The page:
NEAPOLI­TAN FEAST

First sight­ings of a HBO drama­ti­sa­tion serve to re­mind how good Ital­ian tele­vi­sion can be, writes Pe­ter Craven

The Weekend Australian - Review - - Feature -

It was hard to miss the furore when Elena Fer­rante’s Neapoli­tan Nov­els — the four­vol­ume Ital­ian page-turner — were com­ing out in trans­la­tion. The first novel of the se­quence, My Bril­liant Friend, a story of two girl­hood chums who touched each other so in­deli­bly, who tus­sled and had mo­ments of some­thing like deep ha­tred for each other, set off the big­gest kind of spark in the pub­lish­ing world.

Ev­ery­one was talk­ing about Fer­rante’s saga in a way that no­body had heard an Ital­ian book talked about since … well, at least since Um­berto Eco’s The Name of the Rose. Or go­ing back a bit fur­ther, Italo Calvino’s In­vis­i­ble Cities or — was it pos­si­ble? — Giuseppe To­masi di Lampe­dusa’s The Leop­ard, that im­prob­a­ble best­seller of my long-ago child­hood that ev­ery­one knows (and knew from the start) was one of the greater nov­els of the 20th cen­tury.

Well, now My Bril­liant Friend, the first part of Fer­rante’s saga of two soul sis­ters, has been made into an eight-part HBO tele­vi­sion se­ries, di­rected with for­mi­da­ble artistry and a rivet­ing sense of drama by Save­rio Costanzo and with Fer­rante her­self — who­ever she is, her iden­tity re­mains a mys­tery — among the scriptwrit­ers. There seems to be some ev­i­dence she is Anita Raja, a trans­la­tor liv­ing in Rome, though there also has been the sug­ges­tion that the true au­thor is Domenico Starnone, Raja’s hus­band. In any case it looks as if we’re go­ing to get 32 hours of Fer­rante’s Neapoli­tan quar­tet.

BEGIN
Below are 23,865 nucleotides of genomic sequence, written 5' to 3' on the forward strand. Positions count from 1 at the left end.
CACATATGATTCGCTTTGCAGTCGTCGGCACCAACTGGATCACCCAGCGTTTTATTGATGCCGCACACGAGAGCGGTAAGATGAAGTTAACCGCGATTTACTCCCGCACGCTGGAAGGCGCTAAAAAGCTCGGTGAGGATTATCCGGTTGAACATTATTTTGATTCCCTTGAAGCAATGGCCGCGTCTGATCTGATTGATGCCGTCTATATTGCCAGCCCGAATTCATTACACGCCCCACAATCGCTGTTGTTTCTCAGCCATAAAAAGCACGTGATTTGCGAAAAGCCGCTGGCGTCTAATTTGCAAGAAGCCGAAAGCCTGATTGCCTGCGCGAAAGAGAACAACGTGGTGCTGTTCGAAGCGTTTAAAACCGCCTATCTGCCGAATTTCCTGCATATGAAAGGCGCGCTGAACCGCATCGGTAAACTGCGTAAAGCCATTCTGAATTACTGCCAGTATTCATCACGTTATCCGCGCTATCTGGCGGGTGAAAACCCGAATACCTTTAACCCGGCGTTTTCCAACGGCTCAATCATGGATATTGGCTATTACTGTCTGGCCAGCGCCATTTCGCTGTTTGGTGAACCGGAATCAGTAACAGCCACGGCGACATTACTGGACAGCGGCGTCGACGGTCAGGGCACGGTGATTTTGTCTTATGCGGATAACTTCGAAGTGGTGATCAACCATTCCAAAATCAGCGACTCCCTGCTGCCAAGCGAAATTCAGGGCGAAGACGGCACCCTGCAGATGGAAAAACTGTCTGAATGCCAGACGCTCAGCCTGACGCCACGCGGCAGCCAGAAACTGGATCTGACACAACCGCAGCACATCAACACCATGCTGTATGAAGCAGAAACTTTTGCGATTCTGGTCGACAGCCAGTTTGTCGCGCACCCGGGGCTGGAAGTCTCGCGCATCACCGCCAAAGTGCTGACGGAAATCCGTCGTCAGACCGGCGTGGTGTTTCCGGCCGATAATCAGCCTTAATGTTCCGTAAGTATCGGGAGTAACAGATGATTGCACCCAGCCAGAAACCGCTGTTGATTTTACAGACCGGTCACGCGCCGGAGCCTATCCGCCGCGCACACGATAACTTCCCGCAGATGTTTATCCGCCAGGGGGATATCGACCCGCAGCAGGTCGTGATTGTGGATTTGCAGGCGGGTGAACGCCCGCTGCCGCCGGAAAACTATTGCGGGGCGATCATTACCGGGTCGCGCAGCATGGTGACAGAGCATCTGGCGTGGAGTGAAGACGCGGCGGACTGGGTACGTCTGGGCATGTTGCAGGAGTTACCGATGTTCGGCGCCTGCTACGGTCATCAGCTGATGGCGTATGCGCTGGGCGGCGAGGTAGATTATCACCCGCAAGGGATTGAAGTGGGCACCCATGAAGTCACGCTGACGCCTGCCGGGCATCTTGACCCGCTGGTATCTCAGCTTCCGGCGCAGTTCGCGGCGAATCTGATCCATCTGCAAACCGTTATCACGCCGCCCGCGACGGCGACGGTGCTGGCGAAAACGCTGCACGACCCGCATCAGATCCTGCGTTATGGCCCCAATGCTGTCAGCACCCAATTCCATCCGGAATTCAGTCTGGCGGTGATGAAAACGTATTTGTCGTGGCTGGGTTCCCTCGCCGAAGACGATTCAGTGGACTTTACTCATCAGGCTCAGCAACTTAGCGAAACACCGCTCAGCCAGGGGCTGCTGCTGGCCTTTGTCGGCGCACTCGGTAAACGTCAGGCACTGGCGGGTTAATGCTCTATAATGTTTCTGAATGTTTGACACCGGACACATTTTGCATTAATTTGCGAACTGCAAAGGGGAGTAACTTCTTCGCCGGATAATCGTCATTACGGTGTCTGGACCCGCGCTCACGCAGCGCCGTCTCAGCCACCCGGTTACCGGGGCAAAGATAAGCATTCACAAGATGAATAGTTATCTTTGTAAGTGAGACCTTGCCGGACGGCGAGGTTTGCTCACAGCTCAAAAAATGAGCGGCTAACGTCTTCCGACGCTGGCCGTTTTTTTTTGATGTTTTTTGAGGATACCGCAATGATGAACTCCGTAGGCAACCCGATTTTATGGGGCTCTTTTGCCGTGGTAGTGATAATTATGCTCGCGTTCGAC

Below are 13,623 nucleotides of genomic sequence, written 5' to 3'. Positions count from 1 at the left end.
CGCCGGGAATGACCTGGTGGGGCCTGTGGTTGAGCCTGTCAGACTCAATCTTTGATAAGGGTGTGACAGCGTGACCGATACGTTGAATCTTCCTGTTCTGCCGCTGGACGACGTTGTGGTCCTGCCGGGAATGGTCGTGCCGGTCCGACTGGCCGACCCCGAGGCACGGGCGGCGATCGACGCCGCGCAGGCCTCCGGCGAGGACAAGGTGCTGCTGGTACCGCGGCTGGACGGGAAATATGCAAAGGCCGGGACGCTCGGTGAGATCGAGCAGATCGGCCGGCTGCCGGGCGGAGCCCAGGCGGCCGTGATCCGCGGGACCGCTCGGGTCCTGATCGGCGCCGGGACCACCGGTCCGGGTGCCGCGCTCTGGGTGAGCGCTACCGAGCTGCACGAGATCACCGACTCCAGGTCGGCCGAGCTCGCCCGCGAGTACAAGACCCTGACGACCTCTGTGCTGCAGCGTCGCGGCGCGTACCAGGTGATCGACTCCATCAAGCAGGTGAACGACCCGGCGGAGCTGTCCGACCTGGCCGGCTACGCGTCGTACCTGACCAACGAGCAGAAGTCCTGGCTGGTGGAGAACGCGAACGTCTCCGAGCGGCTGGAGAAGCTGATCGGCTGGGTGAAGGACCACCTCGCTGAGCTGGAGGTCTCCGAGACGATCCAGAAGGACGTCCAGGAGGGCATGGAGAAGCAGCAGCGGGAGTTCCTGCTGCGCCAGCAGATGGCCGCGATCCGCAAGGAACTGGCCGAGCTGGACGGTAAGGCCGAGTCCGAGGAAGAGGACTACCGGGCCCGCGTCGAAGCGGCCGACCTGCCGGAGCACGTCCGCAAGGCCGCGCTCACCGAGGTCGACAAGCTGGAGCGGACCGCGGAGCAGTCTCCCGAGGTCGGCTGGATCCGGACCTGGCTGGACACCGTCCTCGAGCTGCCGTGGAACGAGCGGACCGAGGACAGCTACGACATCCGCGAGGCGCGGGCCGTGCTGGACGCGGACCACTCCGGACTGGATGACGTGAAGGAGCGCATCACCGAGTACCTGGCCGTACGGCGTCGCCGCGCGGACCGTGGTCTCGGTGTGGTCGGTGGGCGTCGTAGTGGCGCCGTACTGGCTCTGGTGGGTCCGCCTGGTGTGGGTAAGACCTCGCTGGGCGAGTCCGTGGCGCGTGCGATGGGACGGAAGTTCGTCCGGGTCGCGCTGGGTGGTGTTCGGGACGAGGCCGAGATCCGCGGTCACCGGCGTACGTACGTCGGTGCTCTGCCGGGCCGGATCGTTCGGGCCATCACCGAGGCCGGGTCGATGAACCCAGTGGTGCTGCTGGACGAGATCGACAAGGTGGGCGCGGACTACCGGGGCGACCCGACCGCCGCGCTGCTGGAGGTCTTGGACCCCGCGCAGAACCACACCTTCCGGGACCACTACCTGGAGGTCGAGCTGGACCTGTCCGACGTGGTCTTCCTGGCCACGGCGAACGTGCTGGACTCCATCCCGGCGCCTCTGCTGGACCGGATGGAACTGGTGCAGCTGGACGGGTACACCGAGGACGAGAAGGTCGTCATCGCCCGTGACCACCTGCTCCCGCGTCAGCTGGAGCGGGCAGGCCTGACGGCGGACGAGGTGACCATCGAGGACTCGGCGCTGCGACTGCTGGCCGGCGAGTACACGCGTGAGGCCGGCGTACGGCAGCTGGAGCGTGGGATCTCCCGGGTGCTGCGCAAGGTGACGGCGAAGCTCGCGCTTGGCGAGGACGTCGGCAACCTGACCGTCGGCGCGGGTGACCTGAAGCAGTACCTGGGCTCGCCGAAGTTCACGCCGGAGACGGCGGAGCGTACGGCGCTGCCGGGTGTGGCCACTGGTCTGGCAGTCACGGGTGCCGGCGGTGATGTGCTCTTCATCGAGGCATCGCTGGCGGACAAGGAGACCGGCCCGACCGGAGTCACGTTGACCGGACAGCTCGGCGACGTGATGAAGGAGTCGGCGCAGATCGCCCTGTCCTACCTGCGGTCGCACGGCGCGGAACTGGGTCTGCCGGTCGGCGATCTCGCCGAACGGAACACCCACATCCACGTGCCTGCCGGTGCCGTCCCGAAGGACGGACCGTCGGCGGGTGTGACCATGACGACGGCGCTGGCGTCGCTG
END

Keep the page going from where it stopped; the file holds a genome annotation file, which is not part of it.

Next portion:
Fer­rante’s rep­u­ta­tion was brought home to this writer a cou­ple of years ago when I was buy­ing a cou­ple of ducks — 11th-hour Christ­mas Eve ducks — from that daunt­ingly cul­ti­vated butcher, Sig­nor Donati of Ly­gon Street. De­spite the Christ­mas hus­tle, he found time to ask me, in in­tense Tus­can tones mit­i­gated but not elim­i­nated by more than 50 years in Carl­ton and Fitzroy, “Ah, Mr Craven, what do you think of Elena Fer­rante? Is she the Ital­ian Proust?” I was in­trigued. Leonardo Donati, to give him his full name, a pur­veyor of fine meat who plays opera in his butcher shop — and whose an­ces­tors are in Dante’s Di­vine Com­edy (in Pur­ga­to­rio, for usury, he thinks, though other sources sug­gest the plea­sures of the ta­ble) — now tells me that Fer­rante’s nov­els “just struck a chord. Those great blocks of time. It ap­pealed to me and my sense of the Ital­ian past. I was born in 1948 and ar­rived here in 1956.

“I was very en­grossed. I waited a year to read the books be­cause I wanted to read them in the orig­i­nal. So I got them the next time I was in Rome and I was a bit sur­prised be­cause there was less of the Neapoli­tan di­alect than I had ex- pected. There was the odd phrase, but most of it was fairly straight­for­ward Ital­ian. But it’s some­thing that was cer­tainly en­gag­ing. I mean it’s the best in that re­spect.”

He adds that he never se­ri­ously thought of Fer­rante as the Ital­ian Proust. “We know who the Ital­ian Proust is. It is Italo Svevo, who knew James Joyce in Tri­este. In Se­nilita and La Co­scienza di Zeno!”

Donati, who once worked in his fa­ther’s bak­ery — the house that pub­lisher and prop­erty de­vel­oper Morry Schwartz and his art gallery owner wife Anna Schwartz were to live in — left school af­ter third form but is man­i­festly “a cul-

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